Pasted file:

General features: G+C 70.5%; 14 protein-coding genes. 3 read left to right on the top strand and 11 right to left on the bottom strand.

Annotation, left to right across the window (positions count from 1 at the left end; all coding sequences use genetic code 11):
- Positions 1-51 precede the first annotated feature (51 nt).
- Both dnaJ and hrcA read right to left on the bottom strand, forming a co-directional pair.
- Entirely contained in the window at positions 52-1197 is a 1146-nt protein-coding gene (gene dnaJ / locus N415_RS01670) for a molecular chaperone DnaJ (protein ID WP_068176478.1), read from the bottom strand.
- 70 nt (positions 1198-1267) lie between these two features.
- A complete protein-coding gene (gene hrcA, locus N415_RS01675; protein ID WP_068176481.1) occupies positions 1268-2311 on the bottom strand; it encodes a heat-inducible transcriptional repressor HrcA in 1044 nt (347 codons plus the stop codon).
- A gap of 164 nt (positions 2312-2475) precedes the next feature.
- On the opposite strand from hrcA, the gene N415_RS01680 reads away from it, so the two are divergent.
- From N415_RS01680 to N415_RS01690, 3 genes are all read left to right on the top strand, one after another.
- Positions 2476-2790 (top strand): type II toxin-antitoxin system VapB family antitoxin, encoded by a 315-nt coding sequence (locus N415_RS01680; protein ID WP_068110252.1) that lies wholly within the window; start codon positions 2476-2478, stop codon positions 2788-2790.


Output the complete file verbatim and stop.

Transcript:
General features: G+C 70.5%; 14 protein-coding genes. 3 read left to right on the top strand and 11 right to left on the bottom strand.

Annotation, left to right across the window (positions count from 1 at the left end; all coding sequences use genetic code 11):
- Positions 1-51 precede the first annotated feature (51 nt).
- Both dnaJ and hrcA read right to left on the bottom strand, forming a co-directional pair.
- Entirely contained in the window at positions 52-1197 is a 1146-nt protein-coding gene (gene dnaJ / locus N415_RS01670) for a molecular chaperone DnaJ (protein ID WP_068176478.1), read from the bottom strand.
- 70 nt (positions 1198-1267) lie between these two features.
- A complete protein-coding gene (gene hrcA, locus N415_RS01675; protein ID WP_068176481.1) occupies positions 1268-2311 on the bottom strand; it encodes a heat-inducible transcriptional repressor HrcA in 1044 nt (347 codons plus the stop codon).
- A gap of 164 nt (positions 2312-2475) precedes the next feature.
- On the opposite strand from hrcA, the gene N415_RS01680 reads away from it, so the two are divergent.
- From N415_RS01680 to N415_RS01690, 3 genes are all read left to right on the top strand, one after another.
- Positions 2476-2790 (top strand): type II toxin-antitoxin system VapB family antitoxin, encoded by a 315-nt coding sequence (locus N415_RS01680; protein ID WP_068110252.1) that lies wholly within the window; start codon positions 2476-2478, stop codon positions 2788-2790.